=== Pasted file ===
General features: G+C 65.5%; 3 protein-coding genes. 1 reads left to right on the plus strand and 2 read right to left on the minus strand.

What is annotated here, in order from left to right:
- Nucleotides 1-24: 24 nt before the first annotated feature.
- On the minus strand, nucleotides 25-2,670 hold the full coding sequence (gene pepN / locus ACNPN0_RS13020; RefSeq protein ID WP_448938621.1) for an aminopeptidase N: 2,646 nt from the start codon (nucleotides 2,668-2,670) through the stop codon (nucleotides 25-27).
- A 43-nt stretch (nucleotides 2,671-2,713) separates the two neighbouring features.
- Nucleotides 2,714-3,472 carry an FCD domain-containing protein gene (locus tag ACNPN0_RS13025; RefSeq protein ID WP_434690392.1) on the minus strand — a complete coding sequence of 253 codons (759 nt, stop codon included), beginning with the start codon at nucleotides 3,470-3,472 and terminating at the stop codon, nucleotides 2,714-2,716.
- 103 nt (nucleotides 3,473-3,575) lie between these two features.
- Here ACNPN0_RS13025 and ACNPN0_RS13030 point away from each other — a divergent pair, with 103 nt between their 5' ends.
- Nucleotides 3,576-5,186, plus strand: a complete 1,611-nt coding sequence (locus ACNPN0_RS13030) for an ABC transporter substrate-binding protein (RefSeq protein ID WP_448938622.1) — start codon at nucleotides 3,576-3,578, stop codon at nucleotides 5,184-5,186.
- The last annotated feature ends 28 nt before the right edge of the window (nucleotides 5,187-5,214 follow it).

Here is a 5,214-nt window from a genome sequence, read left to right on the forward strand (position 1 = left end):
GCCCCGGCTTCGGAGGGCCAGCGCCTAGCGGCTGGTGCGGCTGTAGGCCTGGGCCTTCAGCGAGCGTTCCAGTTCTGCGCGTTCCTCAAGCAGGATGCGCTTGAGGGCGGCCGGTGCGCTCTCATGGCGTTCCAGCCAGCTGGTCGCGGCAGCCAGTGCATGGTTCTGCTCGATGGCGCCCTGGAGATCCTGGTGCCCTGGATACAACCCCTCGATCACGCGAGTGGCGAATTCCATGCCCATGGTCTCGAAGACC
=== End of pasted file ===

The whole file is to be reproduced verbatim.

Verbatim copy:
General features: G+C 65.5%; 3 protein-coding genes. 1 reads left to right on the plus strand and 2 read right to left on the minus strand.

What is annotated here, in order from left to right:
- Nucleotides 1-24: 24 nt before the first annotated feature.
- On the minus strand, nucleotides 25-2,670 hold the full coding sequence (gene pepN / locus ACNPN0_RS13020; RefSeq protein ID WP_448938621.1) for an aminopeptidase N: 2,646 nt from the start codon (nucleotides 2,668-2,670) through the stop codon (nucleotides 25-27).
- A 43-nt stretch (nucleotides 2,671-2,713) separates the two neighbouring features.
- Nucleotides 2,714-3,472 carry an FCD domain-containing protein gene (locus tag ACNPN0_RS13025; RefSeq protein ID WP_434690392.1) on the minus strand — a complete coding sequence of 253 codons (759 nt, stop codon included), beginning with the start codon at nucleotides 3,470-3,472 and terminating at the stop codon, nucleotides 2,714-2,716.
- 103 nt (nucleotides 3,473-3,575) lie between these two features.
- Here ACNPN0_RS13025 and ACNPN0_RS13030 point away from each other — a divergent pair, with 103 nt between their 5' ends.
- Nucleotides 3,576-5,186, plus strand: a complete 1,611-nt coding sequence (locus ACNPN0_RS13030) for an ABC transporter substrate-binding protein (RefSeq protein ID WP_448938622.1) — start codon at nucleotides 3,576-3,578, stop codon at nucleotides 5,184-5,186.
- The last annotated feature ends 28 nt before the right edge of the window (nucleotides 5,187-5,214 follow it).

Here is a 5,214-nt window from a genome sequence, read left to right on the forward strand (position 1 = left end):
GCCCCGGCTTCGGAGGGCCAGCGCCTAGCGGCTGGTGCGGCTGTAGGCCTGGGCCTTCAGCGAGCGTTCCAGTTCTGCGCGTTCCTCAAGCAGGATGCGCTTGAGGGCGGCCGGTGCGCTCTCATGGCGTTCCAGCCAGCTGGTCGCGGCAGCCAGTGCATGGTTCTGCTCGATGGCGCCCTGGAGATCCTGGTGCCCTGGATACAACCCCTCGATCACGCGAGTGGCGAATTCCATGCCCATGGTCTCGAAGACC